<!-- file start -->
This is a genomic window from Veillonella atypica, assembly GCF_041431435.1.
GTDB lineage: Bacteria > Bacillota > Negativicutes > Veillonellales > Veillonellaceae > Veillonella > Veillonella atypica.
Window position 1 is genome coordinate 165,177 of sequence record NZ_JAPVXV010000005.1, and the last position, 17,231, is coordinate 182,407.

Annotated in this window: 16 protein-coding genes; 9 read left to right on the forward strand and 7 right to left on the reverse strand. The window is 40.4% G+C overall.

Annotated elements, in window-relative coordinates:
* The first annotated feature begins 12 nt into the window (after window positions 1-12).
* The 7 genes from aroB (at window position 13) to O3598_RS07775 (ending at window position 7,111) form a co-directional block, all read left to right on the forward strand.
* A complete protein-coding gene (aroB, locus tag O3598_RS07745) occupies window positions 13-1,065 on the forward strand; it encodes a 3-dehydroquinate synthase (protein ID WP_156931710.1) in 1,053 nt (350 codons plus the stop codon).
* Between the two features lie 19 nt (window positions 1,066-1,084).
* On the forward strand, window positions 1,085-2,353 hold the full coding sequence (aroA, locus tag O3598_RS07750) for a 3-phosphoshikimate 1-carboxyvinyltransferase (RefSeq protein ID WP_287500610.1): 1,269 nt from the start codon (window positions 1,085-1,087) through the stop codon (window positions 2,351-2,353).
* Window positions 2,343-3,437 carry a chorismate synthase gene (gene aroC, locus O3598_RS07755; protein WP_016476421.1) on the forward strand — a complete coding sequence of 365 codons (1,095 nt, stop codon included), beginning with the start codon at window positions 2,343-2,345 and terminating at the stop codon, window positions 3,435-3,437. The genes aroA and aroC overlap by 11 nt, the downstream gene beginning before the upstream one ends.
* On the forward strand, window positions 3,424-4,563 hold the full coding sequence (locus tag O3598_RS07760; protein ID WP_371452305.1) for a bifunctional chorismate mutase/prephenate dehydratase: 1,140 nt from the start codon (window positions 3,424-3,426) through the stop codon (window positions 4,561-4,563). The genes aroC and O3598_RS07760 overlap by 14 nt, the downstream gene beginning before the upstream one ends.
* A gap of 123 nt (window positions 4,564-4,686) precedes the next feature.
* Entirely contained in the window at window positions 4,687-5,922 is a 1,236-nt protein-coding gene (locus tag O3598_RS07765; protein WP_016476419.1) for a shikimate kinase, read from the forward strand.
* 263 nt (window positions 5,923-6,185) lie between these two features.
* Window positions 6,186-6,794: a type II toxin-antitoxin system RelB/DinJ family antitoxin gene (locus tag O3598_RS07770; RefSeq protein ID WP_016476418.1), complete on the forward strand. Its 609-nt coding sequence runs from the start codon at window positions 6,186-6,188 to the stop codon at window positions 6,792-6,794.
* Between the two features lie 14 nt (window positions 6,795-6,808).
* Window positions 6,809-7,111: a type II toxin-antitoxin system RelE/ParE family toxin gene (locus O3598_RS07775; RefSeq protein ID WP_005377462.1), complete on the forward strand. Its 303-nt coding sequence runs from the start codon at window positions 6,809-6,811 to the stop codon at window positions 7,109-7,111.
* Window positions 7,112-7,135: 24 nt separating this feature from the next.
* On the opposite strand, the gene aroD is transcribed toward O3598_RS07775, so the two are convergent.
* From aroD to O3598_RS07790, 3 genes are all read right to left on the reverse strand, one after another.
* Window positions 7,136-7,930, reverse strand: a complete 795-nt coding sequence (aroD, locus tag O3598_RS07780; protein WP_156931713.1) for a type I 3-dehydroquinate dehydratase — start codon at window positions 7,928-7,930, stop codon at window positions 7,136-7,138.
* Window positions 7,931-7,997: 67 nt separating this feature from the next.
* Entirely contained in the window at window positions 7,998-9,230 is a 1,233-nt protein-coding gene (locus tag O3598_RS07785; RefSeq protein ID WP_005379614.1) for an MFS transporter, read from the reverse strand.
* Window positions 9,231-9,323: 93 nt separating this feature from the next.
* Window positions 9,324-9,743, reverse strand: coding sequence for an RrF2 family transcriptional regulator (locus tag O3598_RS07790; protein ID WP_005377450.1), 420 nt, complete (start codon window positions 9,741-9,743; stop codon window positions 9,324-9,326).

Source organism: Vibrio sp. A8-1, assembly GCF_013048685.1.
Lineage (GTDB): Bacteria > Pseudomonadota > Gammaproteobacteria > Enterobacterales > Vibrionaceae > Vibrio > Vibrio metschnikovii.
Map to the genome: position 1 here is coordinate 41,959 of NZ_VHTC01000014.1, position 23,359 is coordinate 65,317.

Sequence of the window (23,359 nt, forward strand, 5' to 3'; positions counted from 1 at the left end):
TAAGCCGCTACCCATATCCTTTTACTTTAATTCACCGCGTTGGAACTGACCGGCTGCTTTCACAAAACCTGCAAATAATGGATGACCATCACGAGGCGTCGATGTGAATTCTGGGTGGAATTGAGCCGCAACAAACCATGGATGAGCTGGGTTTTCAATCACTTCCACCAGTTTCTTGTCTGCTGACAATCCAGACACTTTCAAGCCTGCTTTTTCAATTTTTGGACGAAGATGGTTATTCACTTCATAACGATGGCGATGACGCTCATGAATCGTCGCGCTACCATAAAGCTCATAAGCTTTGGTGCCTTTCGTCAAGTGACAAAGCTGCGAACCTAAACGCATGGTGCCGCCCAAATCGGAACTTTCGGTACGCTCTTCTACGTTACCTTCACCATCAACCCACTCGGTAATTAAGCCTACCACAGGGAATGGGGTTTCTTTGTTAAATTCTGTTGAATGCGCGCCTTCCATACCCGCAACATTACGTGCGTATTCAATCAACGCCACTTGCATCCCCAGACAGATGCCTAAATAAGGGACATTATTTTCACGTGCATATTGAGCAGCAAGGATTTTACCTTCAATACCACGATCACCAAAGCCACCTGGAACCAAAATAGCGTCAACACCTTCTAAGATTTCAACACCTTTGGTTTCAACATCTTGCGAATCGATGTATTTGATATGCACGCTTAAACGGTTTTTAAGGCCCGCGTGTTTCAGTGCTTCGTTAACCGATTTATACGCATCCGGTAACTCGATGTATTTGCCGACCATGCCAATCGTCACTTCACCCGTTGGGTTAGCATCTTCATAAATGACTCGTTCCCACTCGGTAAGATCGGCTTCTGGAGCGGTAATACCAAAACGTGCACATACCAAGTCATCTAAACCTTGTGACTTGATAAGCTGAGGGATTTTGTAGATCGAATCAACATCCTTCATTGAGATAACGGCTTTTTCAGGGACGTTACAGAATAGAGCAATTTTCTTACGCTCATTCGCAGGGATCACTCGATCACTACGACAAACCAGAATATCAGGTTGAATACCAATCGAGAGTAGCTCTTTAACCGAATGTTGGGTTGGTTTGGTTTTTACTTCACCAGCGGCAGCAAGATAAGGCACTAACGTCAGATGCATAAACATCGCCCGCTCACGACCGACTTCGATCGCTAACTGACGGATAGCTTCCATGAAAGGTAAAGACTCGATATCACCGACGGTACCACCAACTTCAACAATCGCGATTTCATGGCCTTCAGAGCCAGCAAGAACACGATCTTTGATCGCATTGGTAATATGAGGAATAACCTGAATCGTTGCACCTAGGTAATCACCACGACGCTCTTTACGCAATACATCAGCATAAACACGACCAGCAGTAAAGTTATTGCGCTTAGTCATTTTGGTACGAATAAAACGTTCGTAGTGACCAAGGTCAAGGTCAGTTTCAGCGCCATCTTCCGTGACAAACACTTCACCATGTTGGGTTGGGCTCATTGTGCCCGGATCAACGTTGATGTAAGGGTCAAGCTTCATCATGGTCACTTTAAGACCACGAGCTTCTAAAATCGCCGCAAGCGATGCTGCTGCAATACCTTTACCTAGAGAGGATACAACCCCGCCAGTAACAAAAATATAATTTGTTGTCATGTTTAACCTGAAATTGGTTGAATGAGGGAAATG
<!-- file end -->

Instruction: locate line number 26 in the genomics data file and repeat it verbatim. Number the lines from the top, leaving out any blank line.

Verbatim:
* Window positions 9,324-9,743, reverse strand: coding sequence for an RrF2 family transcriptional regulator (locus tag O3598_RS07790; protein ID WP_005377450.1), 420 nt, complete (start codon window positions 9,741-9,743; stop codon window positions 9,324-9,326).